Games that have extreme difficulty in gameplay as a design brief do not get a pass on accessibility. Where there are modifications that can be made to accomodate players with differing abilities that are not just gradations of gameplaying skill, there's a moral and sometimes a legal responsibility to make those changes. 

The whole point is to allow all gamers to stand together on something as close as possible to a level playing field. From that start they can then diverge to whatever degree their gameplaying skill allows.

I don't play Elden Ring or any similar titles so I have no idea what could be done in this direction there nor what has already been done. I'm just saying it should be whatever's possible and that doing so should not in any way be conflated with adding any kind of "difficulty setting".

And that, I think, is probably as much as I have to say on the matter. It's a very complex and emotional topic and there are probably whole PhD theses to be written on it. I, however, am not going to be the one to write them.

Until the next time it comes up, then. Because you know it will.


  1. Very well written piece, Bhagpuss. Accessibility to me will always be the lion in this particular conversation.

    I think Accuracy is important in all marketing, but at least in the context of this discussion, is limited to a particular game (or set of games, there may be others) that have for whatever reason chosen to *not* to. I can't even begin to fathom the rationale for it, to the point I have to assume it is incompetence rather than malice.

    Availability though is probably the one I find most interesting here, while simultaneously also being the one I find least compelling. It seems to me somewhat akin to insisting on buying the wrong size pair of shoes and shouting, 'My money is as good as the next persons!'

    And aside from many, many people conflating easy mode and accessibility options, I think this is the second most driving cause of the heat in the debate between the two sides.

    I noted in a comment reply on my post on the subject too -- much of this debate reminds me of the old PvP vs. PvE MMO fights, where one side were all assumed to be toxic, camping, griefers and the other side as crybaby carebears that both sides were feeling so attacked by the other there was rarely any room for cognisant debate on the matter and any attempt at such very rapidly devolved.

    1. It's probably no co-incidence that, now the heat's finally gone out of the hardcore vs carebear argument, this pops up to replace it. It's just shifting the same paradigm onto a new ground as far as I can see.

      While I think there are no reasonable grounds whatsoever for arguing against accessibility, I do find the whole "if someone else can play this game on easy settings, that affects my existential experience of playing on normal" argument fascinating. I have a good deal of empathy for it but very little sympathy.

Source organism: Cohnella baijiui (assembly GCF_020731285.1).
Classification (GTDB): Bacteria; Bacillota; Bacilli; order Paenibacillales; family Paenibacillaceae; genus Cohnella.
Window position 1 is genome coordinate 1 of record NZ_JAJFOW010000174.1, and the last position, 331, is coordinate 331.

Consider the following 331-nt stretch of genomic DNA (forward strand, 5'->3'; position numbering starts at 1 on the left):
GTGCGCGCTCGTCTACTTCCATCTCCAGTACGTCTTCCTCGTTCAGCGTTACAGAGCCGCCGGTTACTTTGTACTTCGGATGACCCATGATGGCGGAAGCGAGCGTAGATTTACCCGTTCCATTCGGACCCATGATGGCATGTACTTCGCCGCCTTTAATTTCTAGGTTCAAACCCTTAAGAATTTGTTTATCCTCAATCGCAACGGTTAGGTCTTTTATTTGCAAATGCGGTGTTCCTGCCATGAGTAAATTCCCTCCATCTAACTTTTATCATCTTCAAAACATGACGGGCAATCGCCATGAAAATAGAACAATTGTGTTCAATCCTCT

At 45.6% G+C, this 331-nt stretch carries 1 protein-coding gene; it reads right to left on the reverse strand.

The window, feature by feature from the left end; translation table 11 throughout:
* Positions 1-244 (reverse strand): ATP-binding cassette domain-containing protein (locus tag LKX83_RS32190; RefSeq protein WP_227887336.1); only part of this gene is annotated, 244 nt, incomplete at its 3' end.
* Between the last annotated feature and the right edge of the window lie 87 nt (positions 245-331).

I personally have a strong preference for playing all games on their default settings and I don't just mean the difficulty. I have some issues with add-ons as well. There are some very complex psychological processes going on whereby just knowing certain shortcuts exist and that you have made a choice not to use them affects the emotional timbre of the experience. I have found it problematic in a number of games.

      The difference is, I've never translated that personal discomfort into giving any kind of fuck about whether or not other people play on different difficulty or use add-ons. They can tailor their experience however they want. Even so, I prefer games that don't offer those options, even when it makes the gameplay objectively less enjoyable. I did say it was complex!

      Too complex for a comment, anyway. Maybe I'll get into in depth some day but I do seriously believe it would take a proper, structured, funded, professional experimental evaluation to really bring out what's going on when people make these kind of claims. Not going to happen on a gaming blog.

  2. That was a great read! The short short version of my response is that developers should be able to sell whatever kind of experience they want to, as long as they are clear about what they are selling.

    When I was a kid I had both the experience of beating games that most people couldn't get through, and of beating games on difficulties most people could not get through. They are similar but distinct experiences. The world would be a smaller place if developers were forbidden to sell us the former.

    That doesn't mean a game that takes the former approach deserves to be rewarded for it financially. Make a game for a tiny audience at your own risk.

    1. Thanks. I agree. It's down to developers to decide what game they want to make and then to sell it to the appropriate audience. I've never had the pleasure of being able to beat games most people couldn't - I could barely beat games most people *could*, even in my twenties! It never seemed like a problem. I just knew those games weren't for me. Everything doesn't have to be.